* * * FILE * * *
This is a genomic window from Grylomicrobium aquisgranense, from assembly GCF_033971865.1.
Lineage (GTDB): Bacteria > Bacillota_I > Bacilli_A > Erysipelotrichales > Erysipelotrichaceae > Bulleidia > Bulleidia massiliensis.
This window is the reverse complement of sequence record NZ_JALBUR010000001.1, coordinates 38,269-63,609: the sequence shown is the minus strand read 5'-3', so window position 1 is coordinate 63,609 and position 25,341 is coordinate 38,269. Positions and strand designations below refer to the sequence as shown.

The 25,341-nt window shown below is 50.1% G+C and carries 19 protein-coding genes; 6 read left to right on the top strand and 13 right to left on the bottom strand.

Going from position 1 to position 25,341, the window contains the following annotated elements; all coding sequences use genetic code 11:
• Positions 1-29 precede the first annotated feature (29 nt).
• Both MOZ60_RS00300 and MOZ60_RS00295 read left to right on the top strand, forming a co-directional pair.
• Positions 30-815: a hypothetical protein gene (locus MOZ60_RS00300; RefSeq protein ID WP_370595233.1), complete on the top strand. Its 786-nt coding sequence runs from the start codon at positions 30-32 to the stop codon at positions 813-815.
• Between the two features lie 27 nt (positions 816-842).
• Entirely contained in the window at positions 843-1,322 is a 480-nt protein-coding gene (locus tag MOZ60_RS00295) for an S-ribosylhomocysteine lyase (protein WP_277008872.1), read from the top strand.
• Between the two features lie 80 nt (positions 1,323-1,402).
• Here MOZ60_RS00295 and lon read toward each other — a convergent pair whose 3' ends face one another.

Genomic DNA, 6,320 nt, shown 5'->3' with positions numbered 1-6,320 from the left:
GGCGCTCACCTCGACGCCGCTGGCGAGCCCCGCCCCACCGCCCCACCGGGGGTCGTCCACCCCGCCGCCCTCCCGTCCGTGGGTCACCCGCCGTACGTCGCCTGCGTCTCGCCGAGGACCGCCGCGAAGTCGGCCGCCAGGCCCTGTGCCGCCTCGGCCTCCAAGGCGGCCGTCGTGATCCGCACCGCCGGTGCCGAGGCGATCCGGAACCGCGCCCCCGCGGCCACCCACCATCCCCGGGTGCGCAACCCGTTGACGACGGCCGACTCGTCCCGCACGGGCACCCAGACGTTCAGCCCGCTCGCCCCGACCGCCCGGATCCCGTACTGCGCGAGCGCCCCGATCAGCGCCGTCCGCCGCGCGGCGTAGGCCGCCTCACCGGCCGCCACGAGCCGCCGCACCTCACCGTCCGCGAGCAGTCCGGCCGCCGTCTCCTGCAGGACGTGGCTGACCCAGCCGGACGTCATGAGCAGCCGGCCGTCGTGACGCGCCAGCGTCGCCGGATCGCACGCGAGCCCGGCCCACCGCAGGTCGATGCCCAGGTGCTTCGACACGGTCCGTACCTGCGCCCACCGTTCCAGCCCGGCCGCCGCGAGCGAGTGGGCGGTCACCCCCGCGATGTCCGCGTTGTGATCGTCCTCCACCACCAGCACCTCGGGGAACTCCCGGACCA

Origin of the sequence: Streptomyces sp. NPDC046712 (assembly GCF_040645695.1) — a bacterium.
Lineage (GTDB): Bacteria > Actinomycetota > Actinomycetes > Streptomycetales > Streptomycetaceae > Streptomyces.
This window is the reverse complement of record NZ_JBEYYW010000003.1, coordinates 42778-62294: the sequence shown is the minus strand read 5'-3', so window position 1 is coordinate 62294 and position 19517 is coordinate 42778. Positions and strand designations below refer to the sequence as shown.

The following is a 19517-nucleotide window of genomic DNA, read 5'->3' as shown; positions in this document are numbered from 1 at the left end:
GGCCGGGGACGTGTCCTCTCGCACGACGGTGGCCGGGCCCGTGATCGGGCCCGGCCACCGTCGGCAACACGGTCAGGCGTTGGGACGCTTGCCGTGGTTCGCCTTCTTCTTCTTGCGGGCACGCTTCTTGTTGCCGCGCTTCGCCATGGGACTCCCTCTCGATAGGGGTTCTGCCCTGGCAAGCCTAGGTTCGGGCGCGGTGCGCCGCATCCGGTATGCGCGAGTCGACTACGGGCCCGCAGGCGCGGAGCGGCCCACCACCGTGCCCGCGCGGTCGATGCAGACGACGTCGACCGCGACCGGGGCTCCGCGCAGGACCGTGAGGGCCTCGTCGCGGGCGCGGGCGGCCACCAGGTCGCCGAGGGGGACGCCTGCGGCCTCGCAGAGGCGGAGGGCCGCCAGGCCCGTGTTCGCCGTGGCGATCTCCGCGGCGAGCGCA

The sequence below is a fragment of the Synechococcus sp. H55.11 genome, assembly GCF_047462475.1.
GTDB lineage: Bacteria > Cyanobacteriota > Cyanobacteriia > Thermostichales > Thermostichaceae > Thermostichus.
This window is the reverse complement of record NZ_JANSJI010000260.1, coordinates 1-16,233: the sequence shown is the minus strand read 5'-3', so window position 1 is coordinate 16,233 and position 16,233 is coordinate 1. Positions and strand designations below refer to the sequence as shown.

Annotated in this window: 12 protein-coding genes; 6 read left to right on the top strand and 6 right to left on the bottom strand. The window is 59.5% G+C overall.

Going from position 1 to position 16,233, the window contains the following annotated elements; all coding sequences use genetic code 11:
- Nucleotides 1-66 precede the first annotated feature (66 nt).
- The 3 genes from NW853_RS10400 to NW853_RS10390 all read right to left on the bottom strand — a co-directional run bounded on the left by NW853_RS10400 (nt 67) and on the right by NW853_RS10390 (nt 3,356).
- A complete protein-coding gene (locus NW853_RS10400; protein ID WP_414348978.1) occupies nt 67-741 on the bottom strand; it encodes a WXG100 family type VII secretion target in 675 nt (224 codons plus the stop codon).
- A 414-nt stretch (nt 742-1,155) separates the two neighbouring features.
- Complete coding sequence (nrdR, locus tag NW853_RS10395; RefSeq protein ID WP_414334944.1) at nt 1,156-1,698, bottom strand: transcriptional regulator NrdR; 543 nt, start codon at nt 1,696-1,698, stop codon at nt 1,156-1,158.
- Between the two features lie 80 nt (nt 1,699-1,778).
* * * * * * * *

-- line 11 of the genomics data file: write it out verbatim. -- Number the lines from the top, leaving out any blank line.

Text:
• Between the two features lie 80 nt (positions 1,323-1,402).